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LOS ANGELES — For Joyce Azria, the young designer behind the contemporary brand Joyaan that is worn by celebrities such as Oscar winner Mira Sorvino, last month produced both a dream and a dilemma.

Azria was inundated with orders from top retailers at New York’s Fashion Coterie show. Hedging her bets, she took all of them, and now she’s facing the headache-inducing music. Three of the stores are within a two-block stretch on chic Robertson Boulevard here, where it’s a no-no to sell to more than one account.

“Retailers can fight like cats and dogs,’’ said Azria, 23, the daughter of BCBG founder Max Azria. “One may say I wrote it at 11 a.m. and another will say they wrote it at 2 p.m. How do you choose? My dad gave me great advice. He asked where I want to be in five years and choose partnerships and strategic alliances that will get you there.”

With the growing importance of specialty boutiques and the booming contemporary category — among the best-selling in apparel and the focus of Mercedes-Benz Fashion Week here — retailers and designers are confronting the issue of the exclusive: the deal giving stores the sole right to carry a line for a specific period or within a certain geographic area.

Areas like Los Angeles’ Robertson and Melrose districts and Manhattan’s SoHo are flashpoints because of the concentration of stores on trendy thoroughfares and the rise in the contemporary business. Los Angeles adds the celebrity factor to the mix, with retailers such as Kitson and Jacqueline Jarrot, where Paris Hilton bought 10 ribbed tanks with sequined shoulder straps by Joyaan.

“It’s become more of an issue in Los Angeles, which has become the cradle of lots of brands and even international brands,” said Albert Dahan, owner of the L.A-based sportswear line Da-Nang.

The stakes are high. A new line can rocket to acclaim or flame out based on whether it’s widely distributed or whether it lands in key stores like Fred Segal and Madison here. Conversely, a boutique may lose cachet if it misses out on the top lines.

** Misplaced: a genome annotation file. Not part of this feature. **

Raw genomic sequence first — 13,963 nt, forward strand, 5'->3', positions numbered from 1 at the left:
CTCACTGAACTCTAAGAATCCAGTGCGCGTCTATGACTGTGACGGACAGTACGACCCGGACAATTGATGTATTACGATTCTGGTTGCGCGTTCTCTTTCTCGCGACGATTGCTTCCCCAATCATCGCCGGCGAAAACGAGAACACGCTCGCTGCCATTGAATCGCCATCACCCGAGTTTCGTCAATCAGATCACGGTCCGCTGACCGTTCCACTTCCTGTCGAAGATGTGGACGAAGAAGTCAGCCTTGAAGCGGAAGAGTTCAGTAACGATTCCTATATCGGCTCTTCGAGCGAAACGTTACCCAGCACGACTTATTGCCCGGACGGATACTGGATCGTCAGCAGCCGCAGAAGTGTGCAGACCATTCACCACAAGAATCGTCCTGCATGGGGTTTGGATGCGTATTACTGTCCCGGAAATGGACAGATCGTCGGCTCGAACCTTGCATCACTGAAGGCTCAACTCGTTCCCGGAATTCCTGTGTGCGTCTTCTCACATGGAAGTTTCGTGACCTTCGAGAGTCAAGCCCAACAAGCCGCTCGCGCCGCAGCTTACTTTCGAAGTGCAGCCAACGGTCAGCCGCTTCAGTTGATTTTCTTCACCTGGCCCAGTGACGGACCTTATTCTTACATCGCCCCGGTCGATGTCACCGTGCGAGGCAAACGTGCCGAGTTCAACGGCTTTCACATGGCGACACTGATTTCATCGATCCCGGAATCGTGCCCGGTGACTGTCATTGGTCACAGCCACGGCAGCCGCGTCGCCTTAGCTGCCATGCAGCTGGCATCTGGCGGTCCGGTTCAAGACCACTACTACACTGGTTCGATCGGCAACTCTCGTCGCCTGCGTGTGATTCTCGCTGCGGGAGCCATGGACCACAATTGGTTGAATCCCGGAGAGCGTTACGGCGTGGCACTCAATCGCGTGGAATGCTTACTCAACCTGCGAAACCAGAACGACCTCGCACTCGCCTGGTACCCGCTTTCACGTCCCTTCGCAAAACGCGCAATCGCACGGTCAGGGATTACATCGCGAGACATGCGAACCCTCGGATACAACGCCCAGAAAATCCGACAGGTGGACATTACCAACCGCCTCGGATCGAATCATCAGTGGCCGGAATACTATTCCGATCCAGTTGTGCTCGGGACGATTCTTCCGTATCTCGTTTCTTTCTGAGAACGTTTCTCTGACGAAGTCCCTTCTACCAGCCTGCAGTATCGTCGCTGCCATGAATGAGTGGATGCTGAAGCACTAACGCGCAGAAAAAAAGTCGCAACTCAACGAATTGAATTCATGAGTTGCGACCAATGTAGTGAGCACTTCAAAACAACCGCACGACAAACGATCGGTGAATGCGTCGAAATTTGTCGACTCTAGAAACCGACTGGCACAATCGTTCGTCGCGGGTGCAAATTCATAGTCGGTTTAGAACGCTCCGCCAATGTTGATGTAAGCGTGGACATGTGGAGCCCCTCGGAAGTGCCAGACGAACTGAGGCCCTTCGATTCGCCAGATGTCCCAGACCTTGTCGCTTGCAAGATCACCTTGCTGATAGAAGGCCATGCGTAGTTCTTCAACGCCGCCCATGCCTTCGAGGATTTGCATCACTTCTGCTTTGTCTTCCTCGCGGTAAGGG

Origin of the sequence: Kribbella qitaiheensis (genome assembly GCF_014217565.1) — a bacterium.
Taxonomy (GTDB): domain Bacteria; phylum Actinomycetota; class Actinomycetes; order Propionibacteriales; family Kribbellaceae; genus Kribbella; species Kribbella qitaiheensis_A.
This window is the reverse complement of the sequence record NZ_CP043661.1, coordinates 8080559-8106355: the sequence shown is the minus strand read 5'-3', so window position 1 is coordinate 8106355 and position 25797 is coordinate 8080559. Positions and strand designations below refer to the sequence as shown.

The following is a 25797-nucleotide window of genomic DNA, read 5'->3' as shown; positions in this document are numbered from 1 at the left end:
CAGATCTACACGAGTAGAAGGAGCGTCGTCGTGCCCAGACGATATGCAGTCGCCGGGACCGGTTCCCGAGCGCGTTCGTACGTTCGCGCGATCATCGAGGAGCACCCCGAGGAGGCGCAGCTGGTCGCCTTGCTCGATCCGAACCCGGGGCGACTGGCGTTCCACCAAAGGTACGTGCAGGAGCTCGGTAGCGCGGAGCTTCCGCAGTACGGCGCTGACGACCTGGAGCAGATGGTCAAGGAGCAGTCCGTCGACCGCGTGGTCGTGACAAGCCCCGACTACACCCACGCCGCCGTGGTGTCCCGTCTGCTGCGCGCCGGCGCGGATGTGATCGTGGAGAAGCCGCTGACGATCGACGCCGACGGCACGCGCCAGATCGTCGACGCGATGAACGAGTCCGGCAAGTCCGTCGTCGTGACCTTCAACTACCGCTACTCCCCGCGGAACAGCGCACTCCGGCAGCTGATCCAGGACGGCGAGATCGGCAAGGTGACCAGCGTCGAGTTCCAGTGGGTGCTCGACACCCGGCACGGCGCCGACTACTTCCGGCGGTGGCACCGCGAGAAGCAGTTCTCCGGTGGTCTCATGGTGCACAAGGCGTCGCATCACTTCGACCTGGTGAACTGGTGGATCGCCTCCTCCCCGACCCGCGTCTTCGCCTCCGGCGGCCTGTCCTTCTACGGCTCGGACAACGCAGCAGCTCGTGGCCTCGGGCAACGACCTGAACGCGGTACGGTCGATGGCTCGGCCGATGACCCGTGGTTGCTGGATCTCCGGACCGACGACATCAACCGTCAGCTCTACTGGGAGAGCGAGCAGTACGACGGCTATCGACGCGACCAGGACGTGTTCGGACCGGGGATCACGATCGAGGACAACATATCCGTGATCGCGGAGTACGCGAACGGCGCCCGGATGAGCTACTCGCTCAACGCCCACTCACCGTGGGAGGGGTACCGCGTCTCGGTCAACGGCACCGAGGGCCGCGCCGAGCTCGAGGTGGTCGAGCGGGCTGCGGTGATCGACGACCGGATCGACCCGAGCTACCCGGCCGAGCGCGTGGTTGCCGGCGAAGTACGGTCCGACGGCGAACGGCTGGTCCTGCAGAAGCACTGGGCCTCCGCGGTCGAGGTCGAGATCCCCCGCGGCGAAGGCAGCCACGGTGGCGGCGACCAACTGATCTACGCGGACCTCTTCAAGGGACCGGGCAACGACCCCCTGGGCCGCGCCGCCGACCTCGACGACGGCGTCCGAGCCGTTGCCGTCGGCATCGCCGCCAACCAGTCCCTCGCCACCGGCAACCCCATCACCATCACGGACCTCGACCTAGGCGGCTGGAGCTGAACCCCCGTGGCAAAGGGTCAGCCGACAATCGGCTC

“When I launched my line, I knew from the get-go that if I can’t get into key stores, my line won’t go anywhere,” said Moise Emquies, co-owner of Ella Moss, a two-year-old knit brand specializing in stripes, which will make its first appearance today at fashion week in Los Angeles.

This story first appeared in the October 27, 2004 issue of WWD. Subscribe Today.

Ella Moss has sought favor with retailers through exclusive promotions tied to causes and getting noticed by the fashion press. Fred Segal Fun in Santa Monica has sold more than 100 sweatshirts made by Ella Moss for the benefit of breast cancer awareness month that were then mentioned in Lucky magazine.

“Exclusives attached to magazines…give us a whole set of customers that normally don’t walk into our stores,” said Jackie Brander, owner of Fred Segal Fun.

What makes the sales dance so delicate is that there aren’t definitive rules. Much of the decision-making relies on what brands a store carries, how much space it will devote to a line and even whether its sales reps will wear the product. Store demands may vary from a six-month exclusive on a line to restricting its sale within a five-mile radius.

A retailer may tell a manufacturer it wants the exclusive within a limited radius and the agreement is considered similar to a joint marketing effort. The practice might cross a legal boundary when the retailer explicitly states which stores can’t carry the product.